Last week Stephen Moore of the Wall Street Journal wrote an editorial excoriating economists and economic theory. Moore’s arguments essentially amounted to an attempt to discredit economic theory for not aligning with a laypersons conception of “common sense” (or even his own subjective conception of “common sense”). However, there are many problems with such an argument. Firstly, there are many things in life which would not pass a laypersons “common sense” test, but which are otherwise accepted as fact or merely overlooked. Furthermore, if theories of governance should have to conform to a laypersons conception of “common sense”, our evolution as a society would have been severely retarded. There are simply things which require advanced knowledge and experience, and which do not make sense without said knowledge and experience. This is the reason why both governments and corporations elect leaders and supply them with advisers.

To an average layperson (myself included) advanced science such as Physics make as much sense as Egyptian Hieroglyphic’s. However there are many theories that are the product of Physics, which are widely accepted as fact regardless of whether they pass a laypersons “common sense” test. For example, when broken down and without basic knowledge, Newton’s theory of gravity might make as little sense as Keynesian theory. However I have not yet heard a sane argument against it. The same can be said of most religions. While the vast majority of the population routinely accepts religions as true, can they genuinely be said to be logical or “common-sensical”? Why was the phrase “God works in mysterious ways” invented if not to paint over a latent lack of “common sense”?

However all this ignores the main reason we elect leaders and hire specialists to advise them. As I have explained in a previous post, in this age where direct democracy is increasingly possible, we only continue to elect representatives because the average layperson and the mob are not qualified for the role. The average layperson does not have the time, inkling, resources, education or experience to fully comprehend, run and be responsible for a federal government. This goes double for economics. The reason we hire professionals and academics such as Ben Bernanke, Tim Geithner, and Glen Stevens (gov of the RBA) is precisely because their experience and expertise is outside the realm of the average layperson. The reason banks and multinational corporations hire economic advisers is also because it is a specialised role outside the comprehension of even laypeople in the financial field. If economic advice and management was within the ability of a layperson it would make redundant University courses, experts on TV stations and newspapers and especially financial papers such as Stephen Moore’s Wall Street Journal.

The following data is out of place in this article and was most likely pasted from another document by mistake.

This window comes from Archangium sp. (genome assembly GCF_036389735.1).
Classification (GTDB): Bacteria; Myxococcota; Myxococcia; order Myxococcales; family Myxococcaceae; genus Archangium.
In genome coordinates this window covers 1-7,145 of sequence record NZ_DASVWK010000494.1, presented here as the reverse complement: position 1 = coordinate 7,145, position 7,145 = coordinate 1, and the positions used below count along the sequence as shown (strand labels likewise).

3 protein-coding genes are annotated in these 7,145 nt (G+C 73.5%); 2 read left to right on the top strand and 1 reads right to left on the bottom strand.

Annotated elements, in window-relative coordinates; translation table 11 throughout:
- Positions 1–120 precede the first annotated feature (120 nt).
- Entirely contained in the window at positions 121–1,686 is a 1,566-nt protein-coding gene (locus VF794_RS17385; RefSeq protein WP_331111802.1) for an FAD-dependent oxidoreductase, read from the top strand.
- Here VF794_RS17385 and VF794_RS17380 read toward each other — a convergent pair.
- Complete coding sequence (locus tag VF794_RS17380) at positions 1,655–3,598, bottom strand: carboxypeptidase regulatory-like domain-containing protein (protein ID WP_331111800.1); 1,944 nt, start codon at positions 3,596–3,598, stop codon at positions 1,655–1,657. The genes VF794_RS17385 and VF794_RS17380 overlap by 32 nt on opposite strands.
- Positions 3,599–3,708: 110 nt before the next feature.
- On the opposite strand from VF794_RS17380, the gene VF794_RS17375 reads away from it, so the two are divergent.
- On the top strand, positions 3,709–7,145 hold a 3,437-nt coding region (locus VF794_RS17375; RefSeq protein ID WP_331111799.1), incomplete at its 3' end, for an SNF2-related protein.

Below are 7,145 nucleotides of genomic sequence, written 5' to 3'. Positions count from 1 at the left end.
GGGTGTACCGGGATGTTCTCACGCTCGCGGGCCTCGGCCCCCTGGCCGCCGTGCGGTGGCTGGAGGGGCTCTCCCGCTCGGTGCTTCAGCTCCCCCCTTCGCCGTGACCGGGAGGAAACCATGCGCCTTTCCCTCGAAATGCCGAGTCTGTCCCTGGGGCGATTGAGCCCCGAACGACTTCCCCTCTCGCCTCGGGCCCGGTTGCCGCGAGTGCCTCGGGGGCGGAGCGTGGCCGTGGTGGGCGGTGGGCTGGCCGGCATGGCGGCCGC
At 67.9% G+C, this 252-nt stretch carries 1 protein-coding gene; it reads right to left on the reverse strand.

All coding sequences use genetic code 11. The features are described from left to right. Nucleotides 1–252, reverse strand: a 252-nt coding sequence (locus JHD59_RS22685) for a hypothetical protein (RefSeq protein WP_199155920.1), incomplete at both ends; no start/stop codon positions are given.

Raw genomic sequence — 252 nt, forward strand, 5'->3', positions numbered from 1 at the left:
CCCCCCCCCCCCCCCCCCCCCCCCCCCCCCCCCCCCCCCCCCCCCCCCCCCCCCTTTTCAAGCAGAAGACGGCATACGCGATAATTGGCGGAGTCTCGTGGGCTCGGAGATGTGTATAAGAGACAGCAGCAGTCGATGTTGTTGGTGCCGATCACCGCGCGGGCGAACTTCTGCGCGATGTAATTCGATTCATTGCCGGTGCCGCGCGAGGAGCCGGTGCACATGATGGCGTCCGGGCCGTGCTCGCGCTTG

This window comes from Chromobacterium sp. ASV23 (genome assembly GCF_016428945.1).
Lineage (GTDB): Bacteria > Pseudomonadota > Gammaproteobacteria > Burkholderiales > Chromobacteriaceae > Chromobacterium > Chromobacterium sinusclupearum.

In short this was an absurd argument/comment. As I have shown, there are many things in day-to-day life which would defy a laypersons subjective conception of “common sense” but which are routinely accepted. Furthermore, the reason governments, corporations and banks hire economic specialists is because it is an area that requires specialist knowledge. The reason financial newspapers (and other media institutions) such as the Wall Street Journal exist is to provide specialist knowledge and commentary on fields such as economics. It is not valid to argue that something is wrong because it defies “common sense”. Furthermore it is not valid to argue that a layperson’s or the mob’s conception of “common sense” can be considered correct in a field widely regarded as requiring specialist knowledge and expertise.